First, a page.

Sunday, 4 January 2015


Some reflections

We in the West are well used to the chasm that that can separate the ideal from the socially actual, the rhetoric from the reality, both in our histories and in our present day. Not just in the West has this been so, of course, it was an important feature of Soviet life too.

Nowadays one hears very little of Soviet life apart from its iniquities, and those who look back upon it for what might have also been good, even noble, never mind those who feel nostalgia or even yearning, may be considered a little dotty, deluded, or just arrant revanchists. But hold on, babies and bath waters and all that...

Another paradigm to discover

Over the last twenty years or so of the Soviet regime I spent time and energy trying to understand Soviet theories of child development and how they related to the realities of psychology, pedagogy, education and upbringing, and particularly how all these bore upon children with problems of development. There was very little of any sense to read in English, but a veritable mountain of original Russian-language sources. Ever the optimist about human potential, I began to realise that the psychology in the then Soviet Union had made a quantum leap a couple of generations before I first found it, and within this was already settled into a period of 'normal science' (in Kuhn's sense). The psychological science of my own society (with its associated fields) was knocked into a cocked hat by what the Soviets tended to call otechestvennaya psikhologiya (which means the psychology of the fatherland)

It was this position that laid my mind open to 'discovering' conductive pedagogy and upbringing as it was perpetuated in Budapest in the nineteen-eighties under Mária Hári. I do not know what others coming into Conductive Education from outside without some similar orientation on some basis or other (like instrumental enrichment, for example) have made of it all. In many cases, I sometimes think, not a lot. I except from this of course those learners and families who have entered into the practice of Conductive Edfucation and been socialised into it through awareness that has dawned for them through their own practical activity – and of course conductors who have been similarly socialised ('trained' is such an inadequate statement of the process) through the struggle to live it.  They understand.

From the end of the eighties the Soviet Union fell, Conductive Education increasingly took over my life, and my opportunity to study those Soviet ideals was increasingly queezed out. The published literature was no longer there like it used to be but there were plenty of horror stories about iniquities and inadequacies in Soviet provision, and plenty of Western academics happy to consign concepts such as oligophrenia and defectology to arch inverted commas. Paradoxically, a boom in what were supposed in the West to be the theories of Vygotskii and Leont'ev was paralleled by lamentable ignorance of how these might be incorporated into practical activities, especially pedagogy) to better the human condition, not least for the benefit of those with developmental disorders.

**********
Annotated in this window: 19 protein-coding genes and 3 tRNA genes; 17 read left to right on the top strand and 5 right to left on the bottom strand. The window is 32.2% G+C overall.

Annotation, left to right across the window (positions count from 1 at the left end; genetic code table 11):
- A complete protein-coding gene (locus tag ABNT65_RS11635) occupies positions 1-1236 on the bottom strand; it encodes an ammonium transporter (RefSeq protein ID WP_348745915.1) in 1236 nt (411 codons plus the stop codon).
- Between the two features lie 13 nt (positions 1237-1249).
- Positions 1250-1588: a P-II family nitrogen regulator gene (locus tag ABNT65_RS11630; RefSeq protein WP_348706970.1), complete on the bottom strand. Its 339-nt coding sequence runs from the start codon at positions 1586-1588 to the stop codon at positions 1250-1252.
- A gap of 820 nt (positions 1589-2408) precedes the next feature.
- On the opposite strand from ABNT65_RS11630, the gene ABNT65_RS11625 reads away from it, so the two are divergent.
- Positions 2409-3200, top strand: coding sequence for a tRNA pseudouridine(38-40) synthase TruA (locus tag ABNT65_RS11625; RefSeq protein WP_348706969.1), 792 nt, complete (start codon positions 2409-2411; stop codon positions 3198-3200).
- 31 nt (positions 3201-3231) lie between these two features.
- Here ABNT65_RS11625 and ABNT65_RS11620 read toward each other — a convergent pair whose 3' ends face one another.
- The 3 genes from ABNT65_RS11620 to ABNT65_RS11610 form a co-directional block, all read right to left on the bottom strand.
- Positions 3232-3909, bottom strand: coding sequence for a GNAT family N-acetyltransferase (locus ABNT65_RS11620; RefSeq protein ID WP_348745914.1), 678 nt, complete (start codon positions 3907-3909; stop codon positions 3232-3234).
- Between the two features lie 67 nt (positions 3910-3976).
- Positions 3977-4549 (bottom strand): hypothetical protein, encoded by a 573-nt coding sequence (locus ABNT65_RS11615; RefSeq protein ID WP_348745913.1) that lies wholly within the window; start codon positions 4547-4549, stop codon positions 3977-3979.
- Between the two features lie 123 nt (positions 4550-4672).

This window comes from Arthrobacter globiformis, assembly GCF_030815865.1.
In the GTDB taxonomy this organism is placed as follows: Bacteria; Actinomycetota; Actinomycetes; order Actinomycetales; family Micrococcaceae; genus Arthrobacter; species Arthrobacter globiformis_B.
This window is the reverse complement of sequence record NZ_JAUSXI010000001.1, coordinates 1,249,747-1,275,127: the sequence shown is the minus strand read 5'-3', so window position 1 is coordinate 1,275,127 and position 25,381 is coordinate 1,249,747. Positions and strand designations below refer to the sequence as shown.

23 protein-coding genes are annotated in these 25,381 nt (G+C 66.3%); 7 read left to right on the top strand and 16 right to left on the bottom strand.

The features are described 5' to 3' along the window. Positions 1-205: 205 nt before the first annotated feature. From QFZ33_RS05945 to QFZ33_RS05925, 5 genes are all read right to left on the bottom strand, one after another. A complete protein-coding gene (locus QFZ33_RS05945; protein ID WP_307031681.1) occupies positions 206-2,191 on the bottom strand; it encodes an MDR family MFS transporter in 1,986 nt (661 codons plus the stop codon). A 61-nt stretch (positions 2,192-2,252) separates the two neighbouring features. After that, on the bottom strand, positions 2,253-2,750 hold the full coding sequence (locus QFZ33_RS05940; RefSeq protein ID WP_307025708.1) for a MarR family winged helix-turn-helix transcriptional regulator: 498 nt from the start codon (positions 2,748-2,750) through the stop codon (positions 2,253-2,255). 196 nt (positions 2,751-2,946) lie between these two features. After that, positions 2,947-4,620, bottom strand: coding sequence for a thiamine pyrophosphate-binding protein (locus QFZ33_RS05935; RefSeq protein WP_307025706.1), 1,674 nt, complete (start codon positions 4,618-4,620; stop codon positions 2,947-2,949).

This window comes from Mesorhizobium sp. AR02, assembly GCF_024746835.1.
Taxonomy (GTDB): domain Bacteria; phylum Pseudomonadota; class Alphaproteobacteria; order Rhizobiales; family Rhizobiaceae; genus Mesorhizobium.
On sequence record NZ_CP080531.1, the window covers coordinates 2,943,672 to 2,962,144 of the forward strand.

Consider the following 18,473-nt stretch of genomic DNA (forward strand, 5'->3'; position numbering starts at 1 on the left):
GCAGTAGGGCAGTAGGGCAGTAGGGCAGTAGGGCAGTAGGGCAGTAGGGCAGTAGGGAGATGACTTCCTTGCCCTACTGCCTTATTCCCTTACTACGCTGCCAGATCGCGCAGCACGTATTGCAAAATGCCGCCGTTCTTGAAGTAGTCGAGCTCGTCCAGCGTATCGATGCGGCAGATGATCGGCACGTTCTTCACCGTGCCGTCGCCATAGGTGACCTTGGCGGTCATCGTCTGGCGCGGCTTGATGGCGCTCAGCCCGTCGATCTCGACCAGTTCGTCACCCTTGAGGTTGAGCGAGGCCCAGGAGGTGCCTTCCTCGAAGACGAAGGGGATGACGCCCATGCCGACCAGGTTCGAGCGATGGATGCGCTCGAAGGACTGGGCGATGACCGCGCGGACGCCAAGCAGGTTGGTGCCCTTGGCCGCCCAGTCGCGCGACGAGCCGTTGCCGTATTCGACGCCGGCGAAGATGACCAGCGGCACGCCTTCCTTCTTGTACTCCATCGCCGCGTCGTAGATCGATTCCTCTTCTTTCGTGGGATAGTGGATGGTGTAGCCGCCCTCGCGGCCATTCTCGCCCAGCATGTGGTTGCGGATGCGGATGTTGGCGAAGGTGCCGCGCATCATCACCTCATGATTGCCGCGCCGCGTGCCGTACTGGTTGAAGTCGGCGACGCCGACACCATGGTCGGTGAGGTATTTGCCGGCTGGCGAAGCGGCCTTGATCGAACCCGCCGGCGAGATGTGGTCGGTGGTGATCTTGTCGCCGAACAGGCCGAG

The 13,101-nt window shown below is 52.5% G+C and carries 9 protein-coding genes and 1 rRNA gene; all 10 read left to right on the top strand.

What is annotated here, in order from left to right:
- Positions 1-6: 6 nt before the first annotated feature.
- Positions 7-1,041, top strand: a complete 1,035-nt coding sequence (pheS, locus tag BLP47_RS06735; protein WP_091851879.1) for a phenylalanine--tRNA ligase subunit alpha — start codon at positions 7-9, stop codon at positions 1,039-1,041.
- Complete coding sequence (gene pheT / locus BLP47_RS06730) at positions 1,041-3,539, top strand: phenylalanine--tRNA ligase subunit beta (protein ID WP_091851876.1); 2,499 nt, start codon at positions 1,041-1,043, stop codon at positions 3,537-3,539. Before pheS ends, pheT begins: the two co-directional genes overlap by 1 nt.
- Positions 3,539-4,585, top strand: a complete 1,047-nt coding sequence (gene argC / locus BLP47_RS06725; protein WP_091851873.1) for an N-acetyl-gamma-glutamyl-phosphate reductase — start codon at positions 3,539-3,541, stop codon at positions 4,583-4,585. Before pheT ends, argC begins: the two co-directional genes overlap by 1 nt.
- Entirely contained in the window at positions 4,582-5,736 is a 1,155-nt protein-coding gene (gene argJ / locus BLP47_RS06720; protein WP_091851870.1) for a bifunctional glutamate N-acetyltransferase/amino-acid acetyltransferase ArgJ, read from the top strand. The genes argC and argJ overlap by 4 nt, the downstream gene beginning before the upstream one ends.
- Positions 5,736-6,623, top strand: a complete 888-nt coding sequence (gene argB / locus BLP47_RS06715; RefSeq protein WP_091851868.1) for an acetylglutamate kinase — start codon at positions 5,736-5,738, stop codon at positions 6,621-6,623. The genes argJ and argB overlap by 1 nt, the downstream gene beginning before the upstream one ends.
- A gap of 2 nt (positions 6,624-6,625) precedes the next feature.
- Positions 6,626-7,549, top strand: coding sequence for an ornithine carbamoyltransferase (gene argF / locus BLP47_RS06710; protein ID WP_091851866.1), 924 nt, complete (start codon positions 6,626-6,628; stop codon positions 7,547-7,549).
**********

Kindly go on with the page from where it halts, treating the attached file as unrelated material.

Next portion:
At least, the process in the English-speaking world was much less ugly that I gather it to have been in the former DDR (German Democratic Republic – 'East Germany').

Inequalities of opportunity

I am no sociologist but I am happy to accept that the awful distribution system in the Soviet Union, through theft, incompetence and sheer shortage, meant that the children in Omsk Tomsk and Novosibirsk might not be benefiting unreservedly from the theoretical system that I found so enlightening. That did not subtract from the possible humane advantages of the ideas if adopted and applied in more favorable contexts. This distinction has not cut much ice,and those ideas have now largely vanished from the world's conscious attention.

I am also happy to acknowledge the gulf that has existed between the ideas of those who advocated educational inclusion in the seventies and eighties of the last century, along with the exemplary practices that have directly reflected these, and – a universe away in spirit and effects – many practices and systems actually provided under that very same rubric. So it goes the world over: we in the liberal democracies may also have iniquitous distribution systems across our education and social-welfare services when it comes to good will, humanity, flexibility, competence, care, etc.

These reflections were was brought to mind this afternoon by reading yesterday's posting on Norman Perrins's blog in which he reports sitting at his ease dipping into Karl Levitin's strange little compilation One is not born a personality, available in full on line,free of charge. This is one of those nice English-language books published at minimal price during the Soviet era by Progress Press in Moscow. Progress Press is no more but some at least of its publications can still be found on line and in the world's second-hand bookshops. Norman finds that having the time to read such a thing to be one of the compensations of retirement. 

What a pity that people who have not yet retired but are still able to act directly upon the live of others are not in a position to check and perhaps re-set their compasses in a similar manner.

So it goes...


Levitin, K. (1982) One is not born a personality: profiles of Soviet educational psychologists, Moscow, Progress Publishers

Perrin, N. (2015) An afternoon pleasantly spent reading, C.E. Jottings, 3 January

Sutton, A. (1980) Home, school and leisure in the Soviet Union, London, George Allen & Unwin
(astonishing bargains on both sides of Atlantic!)

Sutton, A. (2013) Little known and long forgotten: de facto purge of East German psychology, Conductive World, 18 June

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